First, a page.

William Crighton says Your Country is no political song just common sense

PASSIONATE: William Crighton channelled his rage over the government's inaction in dealing with climate into his latest single Your Country. Picture: Renae Saxby
PASSIONATE: William Crighton channelled his rage over the government's inaction in dealing with climate into his latest single Your Country. Picture: Renae Saxby

WILLIAM Crighton has never aspired to be a political songwriter.

The Hunter Valley artist's latest single Your Country might be a forceful damnation of Australia's lack of climate change policy and how "our elected leaders become bottom-feeders to the corporate man", but Crighton says it's not political.

For him, it's simply common sense.

"I hate it when people reduce music to the word 'political', because it makes no sense," Crighton says. "Don't put it in the sphere of these morons you don't deserve to be in charge of the country anyway.

"The ones who are selling it off and destroying it for our kids. I don't want to be put in the same basket as them."

Your Country is the first single from Crighton's forthcoming third album, due for release in early 2021. After two acclaimed albums - William Crighton (2016) and Empire (2018) - the wider Australian music community has woken up to the intensely charismatic performer's infusion of psych-rock, folk, country and bush balladry.

Even Channel Nine's The Today Show featured a small preview of Your Country's video last week.

Crighton again teamed up with long-term collaborator Matt Sherrod (Crowded House, Beck) in Byron Bay during the COVID lockdown to record the bulk of the third record.

ARIA Award-winners and good friends William Barton (didgeridoo) and Jeff Lang (guitar) were also invited to contribute to Your Country, alongside bassist James Hazelwood (Kasey Chambers, Tim Minchin) and Crighton's wife Julieanne (backing vocals).

William Crighton - Your Country

In the past Crighton hasn't shied away from weighty issues. His debut album famously dealt with child sexual abuse (Priest) and suicide (Riverina Kid) and on Empire he explored white settlement's deadly impact on Indigenous Australia (Fire In The Empire).

But the father-of-two has never sounded so outraged - and as passionate - as he does on Your Country.

"I think it's been building in me for so long," he says. "I've seen so many of our leaders give disingenuous words to the community, while signing away the community's future to these multinational corporations who have no moral compass and no clear care for future generations or the land itself.

"It's whatever the bottom line is."

Crighton is aware advocating for the phasing out of fossil fuels is an unpopular sentiment in some quarters, particularly in his Hunter Valley backyard, where generations of working-class communities have grown and prospered from coal mining revenue.

He's even "copped it" from family members who have worked in farming and mining.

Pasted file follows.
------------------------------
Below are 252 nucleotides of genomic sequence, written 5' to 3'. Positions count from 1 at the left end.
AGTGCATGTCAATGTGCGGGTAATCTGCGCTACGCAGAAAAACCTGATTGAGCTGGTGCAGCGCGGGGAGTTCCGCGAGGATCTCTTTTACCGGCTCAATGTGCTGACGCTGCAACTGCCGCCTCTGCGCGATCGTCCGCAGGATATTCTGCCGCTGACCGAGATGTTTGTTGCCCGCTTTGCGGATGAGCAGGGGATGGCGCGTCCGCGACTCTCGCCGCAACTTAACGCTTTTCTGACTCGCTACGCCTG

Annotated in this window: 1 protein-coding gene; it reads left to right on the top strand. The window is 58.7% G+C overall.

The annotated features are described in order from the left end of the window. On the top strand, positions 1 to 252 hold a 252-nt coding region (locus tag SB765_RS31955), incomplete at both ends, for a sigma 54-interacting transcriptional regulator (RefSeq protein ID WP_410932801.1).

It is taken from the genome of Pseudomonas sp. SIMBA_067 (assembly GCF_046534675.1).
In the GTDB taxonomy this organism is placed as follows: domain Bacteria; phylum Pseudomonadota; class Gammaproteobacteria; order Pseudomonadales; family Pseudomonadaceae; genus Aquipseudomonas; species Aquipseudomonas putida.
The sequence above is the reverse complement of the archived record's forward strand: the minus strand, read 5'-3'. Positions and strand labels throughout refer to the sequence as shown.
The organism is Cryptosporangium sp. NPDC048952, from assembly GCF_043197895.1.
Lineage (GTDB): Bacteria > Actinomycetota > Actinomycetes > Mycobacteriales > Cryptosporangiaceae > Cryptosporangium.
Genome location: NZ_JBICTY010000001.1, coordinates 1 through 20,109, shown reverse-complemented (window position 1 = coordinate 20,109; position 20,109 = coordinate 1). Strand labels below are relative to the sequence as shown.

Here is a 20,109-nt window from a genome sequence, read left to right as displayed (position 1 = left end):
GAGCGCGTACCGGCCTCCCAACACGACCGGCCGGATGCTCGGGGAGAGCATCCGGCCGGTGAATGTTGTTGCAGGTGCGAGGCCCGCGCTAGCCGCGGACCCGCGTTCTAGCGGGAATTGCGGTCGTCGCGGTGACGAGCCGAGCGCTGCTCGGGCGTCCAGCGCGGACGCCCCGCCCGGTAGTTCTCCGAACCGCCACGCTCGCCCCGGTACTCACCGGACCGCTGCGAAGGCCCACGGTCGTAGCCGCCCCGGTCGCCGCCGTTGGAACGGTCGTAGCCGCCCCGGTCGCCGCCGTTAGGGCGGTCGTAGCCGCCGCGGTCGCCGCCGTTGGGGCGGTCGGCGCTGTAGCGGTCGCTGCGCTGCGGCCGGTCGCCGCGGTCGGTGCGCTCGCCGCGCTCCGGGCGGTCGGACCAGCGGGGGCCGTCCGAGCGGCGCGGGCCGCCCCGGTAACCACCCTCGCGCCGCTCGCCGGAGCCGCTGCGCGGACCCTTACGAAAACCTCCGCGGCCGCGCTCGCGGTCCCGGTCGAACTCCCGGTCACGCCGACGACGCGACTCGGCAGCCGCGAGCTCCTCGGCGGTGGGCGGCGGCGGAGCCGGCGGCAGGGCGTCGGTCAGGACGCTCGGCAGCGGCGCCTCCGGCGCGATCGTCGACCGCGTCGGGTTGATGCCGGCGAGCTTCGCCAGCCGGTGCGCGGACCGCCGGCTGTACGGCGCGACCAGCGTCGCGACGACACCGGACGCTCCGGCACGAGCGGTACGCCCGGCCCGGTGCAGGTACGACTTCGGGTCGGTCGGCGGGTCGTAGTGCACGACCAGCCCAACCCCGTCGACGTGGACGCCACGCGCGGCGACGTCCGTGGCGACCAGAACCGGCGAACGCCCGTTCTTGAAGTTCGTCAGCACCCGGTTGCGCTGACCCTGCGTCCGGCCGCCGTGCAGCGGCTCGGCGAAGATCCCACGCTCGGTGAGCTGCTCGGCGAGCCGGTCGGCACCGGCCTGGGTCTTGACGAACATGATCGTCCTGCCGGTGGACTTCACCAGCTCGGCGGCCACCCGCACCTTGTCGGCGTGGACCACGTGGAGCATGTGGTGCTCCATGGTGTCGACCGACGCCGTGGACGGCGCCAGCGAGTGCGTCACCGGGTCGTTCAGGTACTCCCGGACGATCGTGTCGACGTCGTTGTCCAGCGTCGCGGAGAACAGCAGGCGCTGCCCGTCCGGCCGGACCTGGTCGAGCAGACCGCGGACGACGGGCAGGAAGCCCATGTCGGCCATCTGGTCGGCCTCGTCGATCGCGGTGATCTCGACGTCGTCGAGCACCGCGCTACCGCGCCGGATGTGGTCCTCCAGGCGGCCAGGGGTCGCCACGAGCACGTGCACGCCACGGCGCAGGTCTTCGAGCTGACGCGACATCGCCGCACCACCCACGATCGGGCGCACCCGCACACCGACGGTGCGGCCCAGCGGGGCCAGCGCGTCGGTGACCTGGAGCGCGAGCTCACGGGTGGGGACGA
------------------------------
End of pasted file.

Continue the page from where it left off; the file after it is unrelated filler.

However, Crighton says the multinational mining corporations have never cared for their employees and are already moving towards a more automated workforce.

"The Hunter and Australian economy has been built on innovation and industry," he says.

"It's time now for the corporations and government, who have benefited so greatly from the hard work of the workforce over years and years, to commit to retraining them or appropriate redundancies and provide a path out of pollution to renewables that will benefit everyone. We need to demand that."

Crighton stresses the album is not completely dominated by environmental rage. It also features stories, past and present, and reflections and musings about relationships and his world.

For example, the second single This Is Magic details life in Cessnock.

GROWTH: William Crighton says his third album visits new territory. Picture: Renae Saxby

GROWTH: William Crighton says his third album visits new territory. Picture: Renae Saxby

"Your Country and the rest of the album is all about that hope and strength that we can pool together," he says.

"If I get angry and let myself be defeated by that, I'm defeated. Hope, love and kindness defeats all of that other shit. It's important to remember that.

"That's what the album has too. There's some narratives and stories about our history and some about now."

Crighton continued to develop his piano playing - which he debuted on Empire tracks like Mr Brown - during the writing of the new album which has opened up his sonic palette.

"I've grown in whatever ways that I can and I see the world a bit differently now," he says. "No better or worse, just differently.

"So I try to reflect that in my songs about my personal relationships and observations.

"Hopefully it's a development. There's definitely things on this album I've never done before."

This story William Crighton takes up passionate stance for our country first appeared on Newcastle Herald.